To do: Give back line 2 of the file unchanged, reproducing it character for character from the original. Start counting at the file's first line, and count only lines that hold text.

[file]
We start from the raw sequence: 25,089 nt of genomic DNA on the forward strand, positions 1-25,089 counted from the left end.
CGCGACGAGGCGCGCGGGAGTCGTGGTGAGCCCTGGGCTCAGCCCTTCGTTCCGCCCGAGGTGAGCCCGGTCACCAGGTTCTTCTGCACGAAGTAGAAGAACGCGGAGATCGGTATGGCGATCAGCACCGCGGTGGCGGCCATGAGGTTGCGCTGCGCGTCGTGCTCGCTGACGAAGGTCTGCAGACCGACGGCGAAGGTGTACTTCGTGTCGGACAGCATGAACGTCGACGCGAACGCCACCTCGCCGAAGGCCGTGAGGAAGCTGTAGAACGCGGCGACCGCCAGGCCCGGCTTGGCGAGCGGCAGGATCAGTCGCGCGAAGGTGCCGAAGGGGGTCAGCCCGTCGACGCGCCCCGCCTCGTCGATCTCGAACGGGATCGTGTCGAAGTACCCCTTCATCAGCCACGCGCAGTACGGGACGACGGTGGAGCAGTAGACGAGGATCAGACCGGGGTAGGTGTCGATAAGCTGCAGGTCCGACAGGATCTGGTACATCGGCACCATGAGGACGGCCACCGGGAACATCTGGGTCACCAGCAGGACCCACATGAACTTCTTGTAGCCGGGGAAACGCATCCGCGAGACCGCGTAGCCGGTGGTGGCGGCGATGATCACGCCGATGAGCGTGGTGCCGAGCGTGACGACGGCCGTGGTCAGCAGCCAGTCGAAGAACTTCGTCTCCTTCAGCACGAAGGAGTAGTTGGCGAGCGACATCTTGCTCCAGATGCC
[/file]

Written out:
CGCGACGAGGCGCGCGGGAGTCGTGGTGAGCCCTGGGCTCAGCCCTTCGTTCCGCCCGAGGTGAGCCCGGTCACCAGGTTCTTCTGCACGAAGTAGAAGAACGCGGAGATCGGTATGGCGATCAGCACCGCGGTGGCGGCCATGAGGTTGCGCTGCGCGTCGTGCTCGCTGACGAAGGTCTGCAGACCGACGGCGAAGGTGTACTTCGTGTCGGACAGCATGAACGTCGACGCGAACGCCACCTCGCCGAAGGCCGTGAGGAAGCTGTAGAACGCGGCGACCGCCAGGCCCGGCTTGGCGAGCGGCAGGATCAGTCGCGCGAAGGTGCCGAAGGGGGTCAGCCCGTCGACGCGCCCCGCCTCGTCGATCTCGAACGGGATCGTGTCGAAGTACCCCTTCATCAGCCACGCGCAGTACGGGACGACGGTGGAGCAGTAGACGAGGATCAGACCGGGGTAGGTGTCGATAAGCTGCAGGTCCGACAGGATCTGGTACATCGGCACCATGAGGACGGCCACCGGGAACATCTGGGTCACCAGCAGGACCCACATGAACTTCTTGTAGCCGGGGAAACGCATCCGCGAGACCGCGTAGCCGGTGGTGGCGGCGATGATCACGCCGATGAGCGTGGTGCCGAGCGTGACGACGGCCGTGGTCAGCAGCCAGTCGAAGAACTTCGTCTCCTTCAGCACGAAGGAGTAGTTGGCGAGCGACATCTTGCTCCAGATGCC